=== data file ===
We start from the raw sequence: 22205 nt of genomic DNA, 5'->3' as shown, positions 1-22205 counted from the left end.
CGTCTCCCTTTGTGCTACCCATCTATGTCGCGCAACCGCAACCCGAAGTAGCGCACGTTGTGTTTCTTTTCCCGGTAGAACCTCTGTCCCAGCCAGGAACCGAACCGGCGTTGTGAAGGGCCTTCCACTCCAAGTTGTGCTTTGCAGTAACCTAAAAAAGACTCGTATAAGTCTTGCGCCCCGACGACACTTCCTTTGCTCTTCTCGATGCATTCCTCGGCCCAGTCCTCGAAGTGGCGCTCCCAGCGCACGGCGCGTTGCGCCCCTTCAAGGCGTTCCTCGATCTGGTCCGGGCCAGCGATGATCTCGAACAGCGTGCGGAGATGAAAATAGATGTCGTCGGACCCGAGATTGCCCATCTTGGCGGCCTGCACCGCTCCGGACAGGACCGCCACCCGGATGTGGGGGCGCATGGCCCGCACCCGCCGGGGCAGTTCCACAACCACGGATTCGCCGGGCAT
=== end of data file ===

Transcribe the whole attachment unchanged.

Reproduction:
We start from the raw sequence: 22205 nt of genomic DNA, 5'->3' as shown, positions 1-22205 counted from the left end.
CGTCTCCCTTTGTGCTACCCATCTATGTCGCGCAACCGCAACCCGAAGTAGCGCACGTTGTGTTTCTTTTCCCGGTAGAACCTCTGTCCCAGCCAGGAACCGAACCGGCGTTGTGAAGGGCCTTCCACTCCAAGTTGTGCTTTGCAGTAACCTAAAAAAGACTCGTATAAGTCTTGCGCCCCGACGACACTTCCTTTGCTCTTCTCGATGCATTCCTCGGCCCAGTCCTCGAAGTGGCGCTCCCAGCGCACGGCGCGTTGCGCCCCTTCAAGGCGTTCCTCGATCTGGTCCGGGCCAGCGATGATCTCGAACAGCGTGCGGAGATGAAAATAGATGTCGTCGGACCCGAGATTGCCCATCTTGGCGGCCTGCACCGCTCCGGACAGGACCGCCACCCGGATGTGGGGGCGCATGGCCCGCACCCGCCGGGGCAGTTCCACAACCACGGATTCGCCGGGCAT